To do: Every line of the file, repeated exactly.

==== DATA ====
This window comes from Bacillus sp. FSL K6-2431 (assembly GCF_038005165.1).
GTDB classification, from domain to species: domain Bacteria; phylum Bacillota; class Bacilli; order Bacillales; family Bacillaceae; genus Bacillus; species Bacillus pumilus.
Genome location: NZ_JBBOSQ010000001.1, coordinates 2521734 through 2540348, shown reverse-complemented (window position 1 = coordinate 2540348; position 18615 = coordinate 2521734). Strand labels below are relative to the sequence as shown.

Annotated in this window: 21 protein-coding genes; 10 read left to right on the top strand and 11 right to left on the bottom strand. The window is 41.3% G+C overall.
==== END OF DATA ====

This window comes from Bacillus sp. FSL K6-2431 (assembly GCF_038005165.1).
GTDB classification, from domain to species: domain Bacteria; phylum Bacillota; class Bacilli; order Bacillales; family Bacillaceae; genus Bacillus; species Bacillus pumilus.
Genome location: NZ_JBBOSQ010000001.1, coordinates 2521734 through 2540348, shown reverse-complemented (window position 1 = coordinate 2540348; position 18615 = coordinate 2521734). Strand labels below are relative to the sequence as shown.

Annotated in this window: 21 protein-coding genes; 10 read left to right on the top strand and 11 right to left on the bottom strand. The window is 41.3% G+C overall.